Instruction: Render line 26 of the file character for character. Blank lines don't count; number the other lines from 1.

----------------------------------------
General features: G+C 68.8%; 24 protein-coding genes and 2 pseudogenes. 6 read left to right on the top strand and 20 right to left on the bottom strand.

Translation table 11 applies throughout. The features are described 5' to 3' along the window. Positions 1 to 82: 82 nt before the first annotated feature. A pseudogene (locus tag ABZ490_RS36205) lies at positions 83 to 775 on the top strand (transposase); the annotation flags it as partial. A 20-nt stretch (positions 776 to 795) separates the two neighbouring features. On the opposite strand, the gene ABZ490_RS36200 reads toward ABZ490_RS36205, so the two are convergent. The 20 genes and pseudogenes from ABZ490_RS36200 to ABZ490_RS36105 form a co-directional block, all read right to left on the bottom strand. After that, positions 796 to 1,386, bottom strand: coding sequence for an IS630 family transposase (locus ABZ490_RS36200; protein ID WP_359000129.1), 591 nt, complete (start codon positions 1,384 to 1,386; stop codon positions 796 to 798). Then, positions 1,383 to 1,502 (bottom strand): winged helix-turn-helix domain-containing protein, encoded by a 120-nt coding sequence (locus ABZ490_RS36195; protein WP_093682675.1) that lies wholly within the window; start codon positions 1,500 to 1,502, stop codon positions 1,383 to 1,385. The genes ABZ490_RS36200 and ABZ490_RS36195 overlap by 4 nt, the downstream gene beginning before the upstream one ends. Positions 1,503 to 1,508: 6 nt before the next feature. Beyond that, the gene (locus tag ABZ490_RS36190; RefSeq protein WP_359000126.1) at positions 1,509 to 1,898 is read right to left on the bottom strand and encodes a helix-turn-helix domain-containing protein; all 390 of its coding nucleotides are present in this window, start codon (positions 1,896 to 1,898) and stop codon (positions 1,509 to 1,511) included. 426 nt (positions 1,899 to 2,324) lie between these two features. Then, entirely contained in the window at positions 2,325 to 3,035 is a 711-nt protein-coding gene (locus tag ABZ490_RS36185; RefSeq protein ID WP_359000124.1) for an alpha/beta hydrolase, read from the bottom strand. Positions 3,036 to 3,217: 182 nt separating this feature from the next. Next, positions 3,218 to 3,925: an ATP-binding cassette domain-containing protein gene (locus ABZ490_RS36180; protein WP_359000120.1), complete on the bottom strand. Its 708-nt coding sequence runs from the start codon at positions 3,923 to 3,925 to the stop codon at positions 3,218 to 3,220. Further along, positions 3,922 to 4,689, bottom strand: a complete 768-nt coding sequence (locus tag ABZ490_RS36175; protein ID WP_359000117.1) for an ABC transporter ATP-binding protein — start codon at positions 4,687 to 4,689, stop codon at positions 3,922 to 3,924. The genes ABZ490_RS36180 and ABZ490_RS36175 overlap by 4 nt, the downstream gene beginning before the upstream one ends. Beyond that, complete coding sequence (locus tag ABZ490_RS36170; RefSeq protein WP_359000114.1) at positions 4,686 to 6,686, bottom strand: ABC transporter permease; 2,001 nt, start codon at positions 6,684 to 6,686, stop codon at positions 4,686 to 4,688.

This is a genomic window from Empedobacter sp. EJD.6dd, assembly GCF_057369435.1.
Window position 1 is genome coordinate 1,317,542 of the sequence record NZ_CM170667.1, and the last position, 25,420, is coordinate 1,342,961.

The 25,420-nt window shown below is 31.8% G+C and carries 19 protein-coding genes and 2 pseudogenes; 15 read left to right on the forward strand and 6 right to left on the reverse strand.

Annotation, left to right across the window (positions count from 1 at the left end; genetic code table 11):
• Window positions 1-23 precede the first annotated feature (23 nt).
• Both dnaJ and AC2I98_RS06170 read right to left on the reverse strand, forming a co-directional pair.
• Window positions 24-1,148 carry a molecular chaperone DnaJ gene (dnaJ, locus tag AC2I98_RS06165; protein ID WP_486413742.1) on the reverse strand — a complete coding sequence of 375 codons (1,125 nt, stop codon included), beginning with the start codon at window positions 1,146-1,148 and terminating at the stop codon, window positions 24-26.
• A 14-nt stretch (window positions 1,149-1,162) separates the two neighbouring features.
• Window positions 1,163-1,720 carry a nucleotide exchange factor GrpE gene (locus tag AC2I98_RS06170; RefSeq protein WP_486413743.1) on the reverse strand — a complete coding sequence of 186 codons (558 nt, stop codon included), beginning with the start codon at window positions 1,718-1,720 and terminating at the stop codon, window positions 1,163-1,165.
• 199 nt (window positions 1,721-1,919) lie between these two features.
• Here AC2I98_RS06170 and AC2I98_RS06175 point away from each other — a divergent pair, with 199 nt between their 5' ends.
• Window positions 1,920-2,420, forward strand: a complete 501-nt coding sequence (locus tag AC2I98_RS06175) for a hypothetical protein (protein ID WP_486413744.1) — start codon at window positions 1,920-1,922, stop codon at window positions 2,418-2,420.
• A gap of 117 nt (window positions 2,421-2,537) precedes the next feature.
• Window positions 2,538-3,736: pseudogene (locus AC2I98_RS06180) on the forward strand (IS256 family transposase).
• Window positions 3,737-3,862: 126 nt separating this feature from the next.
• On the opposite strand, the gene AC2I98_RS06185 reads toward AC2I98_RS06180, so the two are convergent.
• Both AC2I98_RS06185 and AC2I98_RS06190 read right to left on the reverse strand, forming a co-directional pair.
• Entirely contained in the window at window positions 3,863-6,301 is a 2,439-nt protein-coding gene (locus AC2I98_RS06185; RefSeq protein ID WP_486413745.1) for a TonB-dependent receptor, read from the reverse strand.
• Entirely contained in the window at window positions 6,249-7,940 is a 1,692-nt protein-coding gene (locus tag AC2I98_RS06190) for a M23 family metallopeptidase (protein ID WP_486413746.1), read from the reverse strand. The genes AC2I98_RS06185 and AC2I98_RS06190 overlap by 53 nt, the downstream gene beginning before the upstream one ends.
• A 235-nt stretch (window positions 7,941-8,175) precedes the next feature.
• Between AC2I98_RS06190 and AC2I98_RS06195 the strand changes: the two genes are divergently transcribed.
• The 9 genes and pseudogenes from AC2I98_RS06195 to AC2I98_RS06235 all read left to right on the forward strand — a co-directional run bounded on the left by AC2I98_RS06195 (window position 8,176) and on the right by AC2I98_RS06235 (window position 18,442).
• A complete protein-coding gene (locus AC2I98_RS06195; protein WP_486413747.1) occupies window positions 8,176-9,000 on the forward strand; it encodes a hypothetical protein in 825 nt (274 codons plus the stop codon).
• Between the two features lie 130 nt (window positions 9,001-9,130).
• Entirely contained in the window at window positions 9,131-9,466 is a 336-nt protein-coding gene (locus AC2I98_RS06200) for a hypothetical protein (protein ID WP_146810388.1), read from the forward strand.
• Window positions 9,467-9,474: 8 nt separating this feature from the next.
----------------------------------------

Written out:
• Between the two features lie 130 nt (window positions 9,001-9,130).